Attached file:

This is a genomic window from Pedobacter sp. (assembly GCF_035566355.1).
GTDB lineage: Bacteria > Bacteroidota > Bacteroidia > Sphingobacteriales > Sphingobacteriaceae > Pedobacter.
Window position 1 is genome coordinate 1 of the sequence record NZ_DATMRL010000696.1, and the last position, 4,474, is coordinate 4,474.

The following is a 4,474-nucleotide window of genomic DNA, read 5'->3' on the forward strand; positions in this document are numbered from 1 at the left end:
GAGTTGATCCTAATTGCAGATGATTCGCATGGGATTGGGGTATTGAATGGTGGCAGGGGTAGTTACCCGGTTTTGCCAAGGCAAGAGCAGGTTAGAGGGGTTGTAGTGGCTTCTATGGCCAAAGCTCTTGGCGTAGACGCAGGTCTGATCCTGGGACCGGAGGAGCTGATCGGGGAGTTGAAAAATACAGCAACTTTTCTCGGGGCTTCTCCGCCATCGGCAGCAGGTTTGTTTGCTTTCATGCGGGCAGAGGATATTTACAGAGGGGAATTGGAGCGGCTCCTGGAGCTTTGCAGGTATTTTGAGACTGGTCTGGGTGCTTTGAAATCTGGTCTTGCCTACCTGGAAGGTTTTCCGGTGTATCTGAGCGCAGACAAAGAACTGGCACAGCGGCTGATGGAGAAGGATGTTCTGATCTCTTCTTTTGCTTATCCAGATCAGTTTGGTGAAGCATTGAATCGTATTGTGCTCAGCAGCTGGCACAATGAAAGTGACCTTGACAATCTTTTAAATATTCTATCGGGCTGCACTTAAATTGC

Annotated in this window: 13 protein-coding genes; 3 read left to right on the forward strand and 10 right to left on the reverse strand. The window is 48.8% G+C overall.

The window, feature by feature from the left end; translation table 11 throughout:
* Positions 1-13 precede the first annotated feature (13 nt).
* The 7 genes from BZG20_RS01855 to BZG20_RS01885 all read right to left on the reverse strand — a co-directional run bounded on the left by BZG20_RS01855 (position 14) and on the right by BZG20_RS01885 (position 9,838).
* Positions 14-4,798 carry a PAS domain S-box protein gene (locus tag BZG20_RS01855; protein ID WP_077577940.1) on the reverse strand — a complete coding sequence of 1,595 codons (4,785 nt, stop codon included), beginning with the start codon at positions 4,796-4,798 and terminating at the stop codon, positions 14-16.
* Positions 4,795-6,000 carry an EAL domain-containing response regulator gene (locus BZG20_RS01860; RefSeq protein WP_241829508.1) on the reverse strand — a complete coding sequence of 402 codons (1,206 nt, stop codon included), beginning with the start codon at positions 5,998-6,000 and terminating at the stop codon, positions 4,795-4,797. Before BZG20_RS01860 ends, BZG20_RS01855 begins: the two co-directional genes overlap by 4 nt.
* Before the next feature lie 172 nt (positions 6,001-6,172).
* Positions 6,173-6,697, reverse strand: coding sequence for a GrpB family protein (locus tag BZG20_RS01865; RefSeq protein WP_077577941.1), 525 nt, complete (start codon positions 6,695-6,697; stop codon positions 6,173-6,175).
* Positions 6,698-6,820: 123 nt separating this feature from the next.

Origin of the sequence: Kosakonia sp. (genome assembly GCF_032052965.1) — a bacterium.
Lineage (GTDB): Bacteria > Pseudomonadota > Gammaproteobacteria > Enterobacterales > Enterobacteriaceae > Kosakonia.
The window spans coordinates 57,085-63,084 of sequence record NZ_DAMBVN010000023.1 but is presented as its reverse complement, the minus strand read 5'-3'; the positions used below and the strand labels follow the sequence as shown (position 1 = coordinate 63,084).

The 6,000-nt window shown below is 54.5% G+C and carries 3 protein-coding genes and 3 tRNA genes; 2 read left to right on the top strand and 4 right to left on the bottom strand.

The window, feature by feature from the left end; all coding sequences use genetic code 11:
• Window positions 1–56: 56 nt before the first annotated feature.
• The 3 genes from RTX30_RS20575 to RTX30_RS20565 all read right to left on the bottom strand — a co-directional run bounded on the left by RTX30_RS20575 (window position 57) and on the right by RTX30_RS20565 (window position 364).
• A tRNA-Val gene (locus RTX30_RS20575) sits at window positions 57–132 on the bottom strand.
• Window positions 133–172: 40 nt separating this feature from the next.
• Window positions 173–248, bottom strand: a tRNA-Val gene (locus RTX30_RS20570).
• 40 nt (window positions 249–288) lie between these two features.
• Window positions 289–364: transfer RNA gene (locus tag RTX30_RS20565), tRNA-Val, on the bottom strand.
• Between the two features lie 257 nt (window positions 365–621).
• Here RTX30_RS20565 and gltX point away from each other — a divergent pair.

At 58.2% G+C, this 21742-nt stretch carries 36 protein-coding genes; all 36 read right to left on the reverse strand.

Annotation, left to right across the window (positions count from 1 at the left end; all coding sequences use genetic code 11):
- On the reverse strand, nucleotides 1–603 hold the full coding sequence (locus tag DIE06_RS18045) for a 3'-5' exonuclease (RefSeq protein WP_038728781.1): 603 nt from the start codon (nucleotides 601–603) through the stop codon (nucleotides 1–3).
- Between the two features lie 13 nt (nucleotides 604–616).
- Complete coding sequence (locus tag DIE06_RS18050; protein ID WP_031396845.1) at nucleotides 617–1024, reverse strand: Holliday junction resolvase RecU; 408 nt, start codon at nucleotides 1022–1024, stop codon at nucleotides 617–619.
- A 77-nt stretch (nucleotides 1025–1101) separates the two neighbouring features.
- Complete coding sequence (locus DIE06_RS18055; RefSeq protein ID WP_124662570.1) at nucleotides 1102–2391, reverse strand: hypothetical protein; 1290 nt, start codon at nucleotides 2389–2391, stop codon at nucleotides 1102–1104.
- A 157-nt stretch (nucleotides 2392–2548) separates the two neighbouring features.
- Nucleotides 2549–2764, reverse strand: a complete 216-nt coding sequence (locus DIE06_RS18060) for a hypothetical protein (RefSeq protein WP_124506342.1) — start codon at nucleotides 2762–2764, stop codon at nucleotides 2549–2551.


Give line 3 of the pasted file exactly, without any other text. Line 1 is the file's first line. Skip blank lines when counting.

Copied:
Window position 1 is genome coordinate 1 of the sequence record NZ_DATMRL010000696.1, and the last position, 4,474, is coordinate 4,474.